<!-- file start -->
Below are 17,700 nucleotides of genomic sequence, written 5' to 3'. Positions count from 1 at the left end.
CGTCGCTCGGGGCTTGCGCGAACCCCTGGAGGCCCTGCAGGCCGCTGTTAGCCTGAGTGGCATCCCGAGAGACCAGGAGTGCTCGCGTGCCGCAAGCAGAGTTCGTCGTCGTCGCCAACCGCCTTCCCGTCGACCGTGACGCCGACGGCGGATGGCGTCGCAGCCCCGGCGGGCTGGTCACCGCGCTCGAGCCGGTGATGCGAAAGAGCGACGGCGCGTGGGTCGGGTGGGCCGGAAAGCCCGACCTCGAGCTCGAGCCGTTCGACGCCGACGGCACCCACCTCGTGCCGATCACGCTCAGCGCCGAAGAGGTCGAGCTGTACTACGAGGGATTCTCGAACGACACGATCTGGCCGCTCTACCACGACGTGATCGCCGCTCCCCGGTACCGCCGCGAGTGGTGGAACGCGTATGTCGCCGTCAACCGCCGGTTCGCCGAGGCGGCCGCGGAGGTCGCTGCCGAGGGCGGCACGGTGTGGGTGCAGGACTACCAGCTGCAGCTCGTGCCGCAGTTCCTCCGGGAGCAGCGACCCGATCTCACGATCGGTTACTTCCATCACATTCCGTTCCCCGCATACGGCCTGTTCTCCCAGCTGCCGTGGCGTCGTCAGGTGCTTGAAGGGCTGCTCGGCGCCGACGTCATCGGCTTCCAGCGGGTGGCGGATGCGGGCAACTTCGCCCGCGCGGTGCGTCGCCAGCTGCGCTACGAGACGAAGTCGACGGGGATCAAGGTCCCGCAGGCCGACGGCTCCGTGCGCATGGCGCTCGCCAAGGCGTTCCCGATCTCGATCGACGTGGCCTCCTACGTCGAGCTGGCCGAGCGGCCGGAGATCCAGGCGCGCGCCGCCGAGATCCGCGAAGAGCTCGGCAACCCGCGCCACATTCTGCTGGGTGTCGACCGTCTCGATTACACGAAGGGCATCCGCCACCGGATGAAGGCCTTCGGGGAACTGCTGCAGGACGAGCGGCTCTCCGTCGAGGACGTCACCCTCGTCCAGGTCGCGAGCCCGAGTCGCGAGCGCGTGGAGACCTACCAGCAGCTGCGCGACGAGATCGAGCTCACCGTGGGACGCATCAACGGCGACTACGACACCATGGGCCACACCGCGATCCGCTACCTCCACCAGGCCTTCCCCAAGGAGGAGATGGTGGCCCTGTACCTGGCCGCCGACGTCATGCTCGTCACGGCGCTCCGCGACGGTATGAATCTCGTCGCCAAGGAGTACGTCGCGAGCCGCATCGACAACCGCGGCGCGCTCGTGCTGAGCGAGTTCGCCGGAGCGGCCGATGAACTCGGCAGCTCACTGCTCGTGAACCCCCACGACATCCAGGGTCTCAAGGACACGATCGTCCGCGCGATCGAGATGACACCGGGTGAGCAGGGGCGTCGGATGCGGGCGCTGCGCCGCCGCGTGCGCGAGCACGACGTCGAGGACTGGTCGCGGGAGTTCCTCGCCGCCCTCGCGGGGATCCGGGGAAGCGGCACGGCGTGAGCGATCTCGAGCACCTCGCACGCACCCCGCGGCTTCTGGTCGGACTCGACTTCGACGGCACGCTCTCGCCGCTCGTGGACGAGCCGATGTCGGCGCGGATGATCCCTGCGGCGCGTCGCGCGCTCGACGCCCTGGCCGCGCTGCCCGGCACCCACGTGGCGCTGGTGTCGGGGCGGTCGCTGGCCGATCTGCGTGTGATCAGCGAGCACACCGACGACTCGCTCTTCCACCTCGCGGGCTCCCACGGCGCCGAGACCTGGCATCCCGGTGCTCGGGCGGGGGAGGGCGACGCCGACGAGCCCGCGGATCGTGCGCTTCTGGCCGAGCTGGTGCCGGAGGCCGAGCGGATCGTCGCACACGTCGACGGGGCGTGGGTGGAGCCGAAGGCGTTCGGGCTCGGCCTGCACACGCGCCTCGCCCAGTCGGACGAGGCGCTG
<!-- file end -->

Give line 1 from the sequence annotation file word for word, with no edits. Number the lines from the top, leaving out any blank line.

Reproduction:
Below are 17,700 nucleotides of genomic sequence, written 5' to 3'. Positions count from 1 at the left end.